The aim of this tutorial is to introduce the use of a coding style called Model View Controller. You may well have heard of this already, but probably haven’t seen how to put it into practice.
I’m going to use Java to demonstrate it as it is a very commonly used Object Oriented programming language that uses a similar syntax to many other languages.

What is it?

Basically, it’s all about splitting up the components of a program into manageable and efficient chunks. It splits the program up into the following bits:

Model – The key manipulation of the data behind the application.
View – How the data is presented to the user.
Controller – Control of events in the application.

The key part of this is that the View is separated from everything else. That means that to change the appearance of an application you only have to plug in a new view and leave the application logic alone.

How do I do it?

Ok, so that’s the basic theory taken care of. There are many more resources online about what it is, but here’s an example of how you do it. Don’t worry if you’re confused before we’ve even got to the examples; this is just a quick intro and it will all become clear when you see it in action.
For the example, I’m going to make a small application that multiplies 2 random numbers together every 5 seconds and shows the result.

The logic is very simple. If something changes in the Model, it notifies the View and Controller. Each of these two listens out for notifications from the Model and updates accordingly when it receives one.
In Java, this communication is dealt with using the Observer and Observable classes from the Java API. The Model extends Observable (so that the other classes can look out for its updates) and the View and Controller implement Observer (so that they can be capable of looking out for updates).

What this does is just let the Observers know that the Model has changed, then sends an object to them for them to listen to. In this simple program this will be the actual number that is to be shown, however in bigger programs it is sometimes better to simply send a marker telling the View what needs to be updated and the View can then get it from the Model on demand.

For all of the code, have a look at the source code at the bottom. Here’s a quick summary of the important bits.

Model:
The Model is pretty simple, but the important bit is that it has no distinct mention of either the View or the Controller. It lives in its own little bubble and simply broadcasts the updates.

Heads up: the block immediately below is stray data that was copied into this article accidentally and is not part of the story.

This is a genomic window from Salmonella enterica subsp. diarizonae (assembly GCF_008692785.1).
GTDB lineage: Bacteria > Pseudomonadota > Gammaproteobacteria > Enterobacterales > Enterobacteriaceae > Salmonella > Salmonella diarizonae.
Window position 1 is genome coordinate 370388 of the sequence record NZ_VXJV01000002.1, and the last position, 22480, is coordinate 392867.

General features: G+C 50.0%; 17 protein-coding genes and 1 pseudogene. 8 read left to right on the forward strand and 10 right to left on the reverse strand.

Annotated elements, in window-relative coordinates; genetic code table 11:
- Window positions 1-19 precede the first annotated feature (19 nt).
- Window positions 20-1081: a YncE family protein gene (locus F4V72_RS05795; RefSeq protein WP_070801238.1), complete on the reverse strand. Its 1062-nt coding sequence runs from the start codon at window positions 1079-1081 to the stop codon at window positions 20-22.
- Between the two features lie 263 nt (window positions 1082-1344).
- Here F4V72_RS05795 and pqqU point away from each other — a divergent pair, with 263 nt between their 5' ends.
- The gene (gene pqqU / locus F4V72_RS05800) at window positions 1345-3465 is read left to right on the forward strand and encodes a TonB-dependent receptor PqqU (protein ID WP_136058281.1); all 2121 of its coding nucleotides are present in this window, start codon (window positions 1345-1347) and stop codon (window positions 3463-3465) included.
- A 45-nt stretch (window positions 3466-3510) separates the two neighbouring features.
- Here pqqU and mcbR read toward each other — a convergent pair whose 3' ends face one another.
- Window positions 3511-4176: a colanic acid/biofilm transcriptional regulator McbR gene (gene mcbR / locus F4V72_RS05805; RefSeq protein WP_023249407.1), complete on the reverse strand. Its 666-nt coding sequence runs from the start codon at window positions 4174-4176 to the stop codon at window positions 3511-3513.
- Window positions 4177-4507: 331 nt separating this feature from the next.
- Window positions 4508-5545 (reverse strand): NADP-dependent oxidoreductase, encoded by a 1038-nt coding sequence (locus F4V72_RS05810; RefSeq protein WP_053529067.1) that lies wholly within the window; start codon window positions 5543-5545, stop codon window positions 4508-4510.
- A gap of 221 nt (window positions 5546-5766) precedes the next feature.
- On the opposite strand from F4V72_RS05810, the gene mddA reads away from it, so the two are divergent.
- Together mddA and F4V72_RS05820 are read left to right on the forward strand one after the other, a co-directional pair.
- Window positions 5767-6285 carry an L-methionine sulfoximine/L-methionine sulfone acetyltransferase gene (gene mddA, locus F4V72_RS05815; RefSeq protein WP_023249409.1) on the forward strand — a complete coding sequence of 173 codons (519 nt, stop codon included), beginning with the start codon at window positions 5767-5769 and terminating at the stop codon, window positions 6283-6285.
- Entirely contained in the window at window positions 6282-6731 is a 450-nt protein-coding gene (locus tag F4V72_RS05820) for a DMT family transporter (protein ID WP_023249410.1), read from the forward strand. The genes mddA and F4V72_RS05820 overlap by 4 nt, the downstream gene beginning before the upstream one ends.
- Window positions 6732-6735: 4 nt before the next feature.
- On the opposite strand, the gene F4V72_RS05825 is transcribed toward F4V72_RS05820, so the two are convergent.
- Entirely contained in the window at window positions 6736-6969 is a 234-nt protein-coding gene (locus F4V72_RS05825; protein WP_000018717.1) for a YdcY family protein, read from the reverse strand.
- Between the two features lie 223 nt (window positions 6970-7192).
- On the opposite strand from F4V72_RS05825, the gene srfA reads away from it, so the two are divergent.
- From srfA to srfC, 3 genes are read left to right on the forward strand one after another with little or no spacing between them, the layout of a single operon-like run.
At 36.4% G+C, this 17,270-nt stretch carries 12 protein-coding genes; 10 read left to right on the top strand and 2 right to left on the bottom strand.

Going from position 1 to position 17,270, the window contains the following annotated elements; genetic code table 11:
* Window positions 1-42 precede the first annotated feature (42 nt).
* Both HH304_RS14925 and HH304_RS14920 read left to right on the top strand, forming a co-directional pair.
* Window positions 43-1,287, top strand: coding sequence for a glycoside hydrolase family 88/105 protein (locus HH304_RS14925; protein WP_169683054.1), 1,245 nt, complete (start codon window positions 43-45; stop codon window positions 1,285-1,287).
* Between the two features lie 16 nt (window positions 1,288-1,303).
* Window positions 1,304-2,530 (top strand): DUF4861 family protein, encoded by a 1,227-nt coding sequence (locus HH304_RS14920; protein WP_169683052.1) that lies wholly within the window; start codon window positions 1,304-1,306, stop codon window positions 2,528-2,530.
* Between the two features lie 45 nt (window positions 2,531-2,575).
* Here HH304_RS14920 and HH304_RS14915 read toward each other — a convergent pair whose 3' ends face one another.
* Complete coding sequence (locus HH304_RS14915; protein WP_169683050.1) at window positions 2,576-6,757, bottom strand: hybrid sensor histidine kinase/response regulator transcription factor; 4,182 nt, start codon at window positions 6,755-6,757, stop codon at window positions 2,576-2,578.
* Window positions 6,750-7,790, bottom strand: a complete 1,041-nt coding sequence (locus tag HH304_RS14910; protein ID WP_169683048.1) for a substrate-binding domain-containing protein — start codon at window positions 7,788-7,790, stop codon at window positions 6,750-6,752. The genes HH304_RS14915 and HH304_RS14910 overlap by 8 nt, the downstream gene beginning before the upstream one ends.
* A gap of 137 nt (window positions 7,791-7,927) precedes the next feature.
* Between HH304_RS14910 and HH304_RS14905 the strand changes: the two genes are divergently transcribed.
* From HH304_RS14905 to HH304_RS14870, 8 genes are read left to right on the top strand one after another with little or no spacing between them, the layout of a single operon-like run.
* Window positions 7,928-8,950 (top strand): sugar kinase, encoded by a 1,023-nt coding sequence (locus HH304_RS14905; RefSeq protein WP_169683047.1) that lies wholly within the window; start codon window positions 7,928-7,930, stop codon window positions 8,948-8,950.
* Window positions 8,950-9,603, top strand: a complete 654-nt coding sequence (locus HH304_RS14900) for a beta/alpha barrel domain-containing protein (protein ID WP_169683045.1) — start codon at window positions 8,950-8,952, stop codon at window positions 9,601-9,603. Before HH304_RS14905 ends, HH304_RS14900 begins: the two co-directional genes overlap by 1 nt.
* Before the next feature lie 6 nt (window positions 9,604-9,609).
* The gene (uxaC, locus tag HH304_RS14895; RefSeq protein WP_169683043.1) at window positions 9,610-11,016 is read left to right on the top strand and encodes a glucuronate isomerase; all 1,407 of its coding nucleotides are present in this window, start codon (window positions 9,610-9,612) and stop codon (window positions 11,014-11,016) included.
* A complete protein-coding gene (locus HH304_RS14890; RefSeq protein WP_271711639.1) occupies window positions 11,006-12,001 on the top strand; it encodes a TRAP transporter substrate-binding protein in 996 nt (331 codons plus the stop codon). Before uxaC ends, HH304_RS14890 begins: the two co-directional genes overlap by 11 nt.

When the Model needs to update, it uses the following piece of code:

this.setChanged();
this.notifyObservers(Object o);

Note here that Object o can be anything that extends Object, such as 23 (an int) or “bob” (a String).

View and Controller:
The View and Controller registers itself with the Model using this piece of code:

model.addObserver(this);

This means they are now listening out for any updates from the Model, a bit like a TV aerial listens out for the signal from a TV Mast. They will now pick up every update from the Model, regardless of what the update is.
So, we’re listening so somehow we need a way to hear. This is what the update method is for:

public void update(Observable arg0, Object arg1)
{}

In a big program where the View is watching more than one bit of the Model it may be necessary to figure out which Observable object (arg0) has sent the update, but in this example we know where it’s from so we will ignore arg0. The bit that carries the data is Object arg1, so we make sure it’s not null and then try and extract the data from it. That’s it. Nothing more. There’s no magic, no fancy API’s to be used, no complex data structures to remember and learn.

This is the method that is triggered when the Model sends out an update. Anything that should be done with the data is done in there!
Note that the View needs an instance of the Model and the Controller in it, whereas the Controller only needs an instance of Model.

That’s it; that’s the code.

But why should I use it?

The problem you might have at the moment is that you can’t really see the value of it all. I mean, you could do all of that in one class and it wouldn’t be very messy or difficult at all. Why have 3 classes and use silly Observers and Observables when you could just have one class?